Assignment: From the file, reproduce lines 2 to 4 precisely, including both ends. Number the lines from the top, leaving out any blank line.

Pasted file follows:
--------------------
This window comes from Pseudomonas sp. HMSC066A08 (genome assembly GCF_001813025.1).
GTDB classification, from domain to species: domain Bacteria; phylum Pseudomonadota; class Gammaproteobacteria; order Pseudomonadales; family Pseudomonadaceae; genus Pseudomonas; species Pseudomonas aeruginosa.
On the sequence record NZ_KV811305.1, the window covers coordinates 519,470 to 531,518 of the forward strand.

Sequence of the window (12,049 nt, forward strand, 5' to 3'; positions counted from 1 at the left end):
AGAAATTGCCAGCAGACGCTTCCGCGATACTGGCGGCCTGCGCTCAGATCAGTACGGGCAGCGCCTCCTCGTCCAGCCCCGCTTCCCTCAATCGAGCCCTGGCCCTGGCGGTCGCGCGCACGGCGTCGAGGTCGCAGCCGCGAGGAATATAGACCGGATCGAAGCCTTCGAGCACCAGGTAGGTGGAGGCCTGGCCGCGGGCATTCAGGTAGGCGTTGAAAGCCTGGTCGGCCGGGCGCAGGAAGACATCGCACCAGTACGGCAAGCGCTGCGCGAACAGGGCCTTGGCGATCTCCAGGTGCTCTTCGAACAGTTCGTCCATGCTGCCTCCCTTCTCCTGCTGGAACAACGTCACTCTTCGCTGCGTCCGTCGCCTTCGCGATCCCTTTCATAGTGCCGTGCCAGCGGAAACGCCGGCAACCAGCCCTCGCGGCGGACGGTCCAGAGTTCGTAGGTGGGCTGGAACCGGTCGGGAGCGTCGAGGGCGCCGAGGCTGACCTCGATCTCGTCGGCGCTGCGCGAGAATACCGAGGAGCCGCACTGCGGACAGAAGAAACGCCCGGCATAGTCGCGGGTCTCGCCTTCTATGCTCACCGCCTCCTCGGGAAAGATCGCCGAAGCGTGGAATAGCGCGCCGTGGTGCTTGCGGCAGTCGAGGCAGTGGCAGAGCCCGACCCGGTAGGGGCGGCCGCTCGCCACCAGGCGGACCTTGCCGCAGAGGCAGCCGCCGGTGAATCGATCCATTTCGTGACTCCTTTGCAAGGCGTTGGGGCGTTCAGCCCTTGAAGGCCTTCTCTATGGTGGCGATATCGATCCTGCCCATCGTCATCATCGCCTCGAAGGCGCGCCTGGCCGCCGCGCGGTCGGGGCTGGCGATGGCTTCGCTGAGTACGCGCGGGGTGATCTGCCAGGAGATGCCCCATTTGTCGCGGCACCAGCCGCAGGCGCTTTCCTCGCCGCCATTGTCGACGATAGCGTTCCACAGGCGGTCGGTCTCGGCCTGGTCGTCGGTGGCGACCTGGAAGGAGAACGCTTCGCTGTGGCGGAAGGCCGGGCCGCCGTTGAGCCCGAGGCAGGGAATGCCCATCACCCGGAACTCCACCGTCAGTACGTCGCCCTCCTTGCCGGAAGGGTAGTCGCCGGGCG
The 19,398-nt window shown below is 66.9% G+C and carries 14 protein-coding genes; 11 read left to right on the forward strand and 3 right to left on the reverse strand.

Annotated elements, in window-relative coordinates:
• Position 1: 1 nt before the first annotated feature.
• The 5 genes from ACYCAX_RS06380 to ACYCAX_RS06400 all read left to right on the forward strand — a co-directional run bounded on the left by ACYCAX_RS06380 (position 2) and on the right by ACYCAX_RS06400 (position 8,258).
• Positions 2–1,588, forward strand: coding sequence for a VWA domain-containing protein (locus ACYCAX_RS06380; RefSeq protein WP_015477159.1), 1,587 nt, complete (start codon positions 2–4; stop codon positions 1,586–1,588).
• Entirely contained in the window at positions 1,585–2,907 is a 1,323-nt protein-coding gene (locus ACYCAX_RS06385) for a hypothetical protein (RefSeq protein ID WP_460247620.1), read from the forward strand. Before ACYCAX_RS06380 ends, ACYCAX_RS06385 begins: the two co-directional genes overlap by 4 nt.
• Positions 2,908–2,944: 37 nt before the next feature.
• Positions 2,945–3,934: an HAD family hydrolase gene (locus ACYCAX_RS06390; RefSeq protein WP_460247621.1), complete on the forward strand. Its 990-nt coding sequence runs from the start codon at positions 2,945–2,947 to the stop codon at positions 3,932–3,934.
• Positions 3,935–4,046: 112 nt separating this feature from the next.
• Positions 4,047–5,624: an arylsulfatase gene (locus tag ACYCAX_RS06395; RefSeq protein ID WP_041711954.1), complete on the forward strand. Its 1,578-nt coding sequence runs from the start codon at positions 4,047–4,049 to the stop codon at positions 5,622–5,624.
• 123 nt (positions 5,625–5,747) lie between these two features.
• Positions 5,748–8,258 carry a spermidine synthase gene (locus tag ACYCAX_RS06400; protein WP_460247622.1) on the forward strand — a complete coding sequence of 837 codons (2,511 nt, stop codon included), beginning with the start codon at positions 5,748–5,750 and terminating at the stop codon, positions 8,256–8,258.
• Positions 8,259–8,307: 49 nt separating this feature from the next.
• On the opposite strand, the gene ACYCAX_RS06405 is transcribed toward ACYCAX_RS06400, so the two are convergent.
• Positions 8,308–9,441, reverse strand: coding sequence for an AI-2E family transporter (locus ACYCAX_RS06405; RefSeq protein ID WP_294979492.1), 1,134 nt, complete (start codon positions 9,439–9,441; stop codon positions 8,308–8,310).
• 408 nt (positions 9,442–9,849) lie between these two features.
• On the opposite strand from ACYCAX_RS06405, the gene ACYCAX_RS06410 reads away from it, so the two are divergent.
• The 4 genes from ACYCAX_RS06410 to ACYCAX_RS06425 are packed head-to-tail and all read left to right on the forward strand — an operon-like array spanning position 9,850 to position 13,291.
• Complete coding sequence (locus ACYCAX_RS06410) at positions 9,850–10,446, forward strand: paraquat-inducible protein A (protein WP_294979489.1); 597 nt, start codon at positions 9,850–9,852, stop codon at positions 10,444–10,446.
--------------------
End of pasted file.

GTDB classification, from domain to species: domain Bacteria; phylum Pseudomonadota; class Gammaproteobacteria; order Pseudomonadales; family Pseudomonadaceae; genus Pseudomonas; species Pseudomonas aeruginosa.
On the sequence record NZ_KV811305.1, the window covers coordinates 519,470 to 531,518 of the forward strand.

Sequence of the window (12,049 nt, forward strand, 5' to 3'; positions counted from 1 at the left end):